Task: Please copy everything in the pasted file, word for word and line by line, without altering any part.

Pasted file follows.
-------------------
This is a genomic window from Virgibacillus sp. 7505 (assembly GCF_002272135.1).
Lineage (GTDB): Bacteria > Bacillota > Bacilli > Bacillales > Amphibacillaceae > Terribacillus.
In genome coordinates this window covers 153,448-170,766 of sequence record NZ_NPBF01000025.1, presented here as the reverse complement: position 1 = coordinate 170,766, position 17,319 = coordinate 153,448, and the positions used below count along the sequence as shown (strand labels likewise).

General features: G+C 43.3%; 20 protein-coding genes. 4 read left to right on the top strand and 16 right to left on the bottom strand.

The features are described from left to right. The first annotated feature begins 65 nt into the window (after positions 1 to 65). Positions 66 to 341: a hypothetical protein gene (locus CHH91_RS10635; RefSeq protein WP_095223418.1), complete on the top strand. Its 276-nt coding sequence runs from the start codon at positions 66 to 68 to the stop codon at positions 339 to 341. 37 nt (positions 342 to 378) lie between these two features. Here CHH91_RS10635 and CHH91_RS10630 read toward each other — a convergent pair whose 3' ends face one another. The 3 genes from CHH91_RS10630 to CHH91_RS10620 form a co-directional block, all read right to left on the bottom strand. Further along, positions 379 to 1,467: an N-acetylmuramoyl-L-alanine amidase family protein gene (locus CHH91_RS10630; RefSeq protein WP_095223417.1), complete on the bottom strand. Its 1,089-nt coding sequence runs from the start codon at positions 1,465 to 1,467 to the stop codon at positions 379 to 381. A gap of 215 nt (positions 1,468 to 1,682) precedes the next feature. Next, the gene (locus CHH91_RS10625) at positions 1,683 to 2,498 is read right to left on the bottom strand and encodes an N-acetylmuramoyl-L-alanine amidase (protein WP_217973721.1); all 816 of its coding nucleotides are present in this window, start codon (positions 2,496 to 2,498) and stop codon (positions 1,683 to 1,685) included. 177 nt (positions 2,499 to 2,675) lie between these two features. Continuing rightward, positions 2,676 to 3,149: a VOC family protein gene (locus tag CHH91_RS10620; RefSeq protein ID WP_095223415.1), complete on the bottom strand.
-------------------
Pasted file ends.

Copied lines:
This is a genomic window from Virgibacillus sp. 7505 (assembly GCF_002272135.1).
Lineage (GTDB): Bacteria > Bacillota > Bacilli > Bacillales > Amphibacillaceae > Terribacillus.
In genome coordinates this window covers 153,448-170,766 of sequence record NZ_NPBF01000025.1, presented here as the reverse complement: position 1 = coordinate 170,766, position 17,319 = coordinate 153,448, and the positions used below count along the sequence as shown (strand labels likewise).

General features: G+C 43.3%; 20 protein-coding genes. 4 read left to right on the top strand and 16 right to left on the bottom strand.

The features are described from left to right. The first annotated feature begins 65 nt into the window (after positions 1 to 65). Positions 66 to 341: a hypothetical protein gene (locus CHH91_RS10635; RefSeq protein WP_095223418.1), complete on the top strand. Its 276-nt coding sequence runs from the start codon at positions 66 to 68 to the stop codon at positions 339 to 341. 37 nt (positions 342 to 378) lie between these two features. Here CHH91_RS10635 and CHH91_RS10630 read toward each other — a convergent pair whose 3' ends face one another. The 3 genes from CHH91_RS10630 to CHH91_RS10620 form a co-directional block, all read right to left on the bottom strand. Further along, positions 379 to 1,467: an N-acetylmuramoyl-L-alanine amidase family protein gene (locus CHH91_RS10630; RefSeq protein WP_095223417.1), complete on the bottom strand. Its 1,089-nt coding sequence runs from the start codon at positions 1,465 to 1,467 to the stop codon at positions 379 to 381. A gap of 215 nt (positions 1,468 to 1,682) precedes the next feature. Next, the gene (locus CHH91_RS10625) at positions 1,683 to 2,498 is read right to left on the bottom strand and encodes an N-acetylmuramoyl-L-alanine amidase (protein WP_217973721.1); all 816 of its coding nucleotides are present in this window, start codon (positions 2,496 to 2,498) and stop codon (positions 1,683 to 1,685) included. 177 nt (positions 2,499 to 2,675) lie between these two features. Continuing rightward, positions 2,676 to 3,149: a VOC family protein gene (locus tag CHH91_RS10620; RefSeq protein ID WP_095223415.1), complete on the bottom strand.